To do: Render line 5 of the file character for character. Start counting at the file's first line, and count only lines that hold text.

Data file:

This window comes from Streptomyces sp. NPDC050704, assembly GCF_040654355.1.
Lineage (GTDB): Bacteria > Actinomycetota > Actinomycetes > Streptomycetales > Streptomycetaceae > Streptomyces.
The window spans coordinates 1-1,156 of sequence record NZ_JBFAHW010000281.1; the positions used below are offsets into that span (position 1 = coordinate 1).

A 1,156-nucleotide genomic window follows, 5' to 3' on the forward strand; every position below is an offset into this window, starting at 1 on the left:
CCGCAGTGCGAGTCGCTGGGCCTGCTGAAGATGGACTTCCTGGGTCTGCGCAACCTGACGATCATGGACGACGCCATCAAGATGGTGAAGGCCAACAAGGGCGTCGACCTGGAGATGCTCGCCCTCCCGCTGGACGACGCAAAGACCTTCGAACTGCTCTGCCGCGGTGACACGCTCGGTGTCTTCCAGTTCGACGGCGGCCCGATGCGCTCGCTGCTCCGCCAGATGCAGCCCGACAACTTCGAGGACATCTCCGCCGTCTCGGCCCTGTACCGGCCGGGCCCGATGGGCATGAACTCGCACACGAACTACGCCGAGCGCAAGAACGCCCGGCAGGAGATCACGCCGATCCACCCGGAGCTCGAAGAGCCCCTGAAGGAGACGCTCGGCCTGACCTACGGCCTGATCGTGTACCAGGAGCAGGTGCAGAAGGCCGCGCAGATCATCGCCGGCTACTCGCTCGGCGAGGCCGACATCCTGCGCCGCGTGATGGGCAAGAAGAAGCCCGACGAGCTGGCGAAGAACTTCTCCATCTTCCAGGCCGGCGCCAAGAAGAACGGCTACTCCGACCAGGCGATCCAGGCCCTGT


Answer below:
CCGCAGTGCGAGTCGCTGGGCCTGCTGAAGATGGACTTCCTGGGTCTGCGCAACCTGACGATCATGGACGACGCCATCAAGATGGTGAAGGCCAACAAGGGCGTCGACCTGGAGATGCTCGCCCTCCCGCTGGACGACGCAAAGACCTTCGAACTGCTCTGCCGCGGTGACACGCTCGGTGTCTTCCAGTTCGACGGCGGCCCGATGCGCTCGCTGCTCCGCCAGATGCAGCCCGACAACTTCGAGGACATCTCCGCCGTCTCGGCCCTGTACCGGCCGGGCCCGATGGGCATGAACTCGCACACGAACTACGCCGAGCGCAAGAACGCCCGGCAGGAGATCACGCCGATCCACCCGGAGCTCGAAGAGCCCCTGAAGGAGACGCTCGGCCTGACCTACGGCCTGATCGTGTACCAGGAGCAGGTGCAGAAGGCCGCGCAGATCATCGCCGGCTACTCGCTCGGCGAGGCCGACATCCTGCGCCGCGTGATGGGCAAGAAGAAGCCCGACGAGCTGGCGAAGAACTTCTCCATCTTCCAGGCCGGCGCCAAGAAGAACGGCTACTCCGACCAGGCGATCCAGGCCCTGT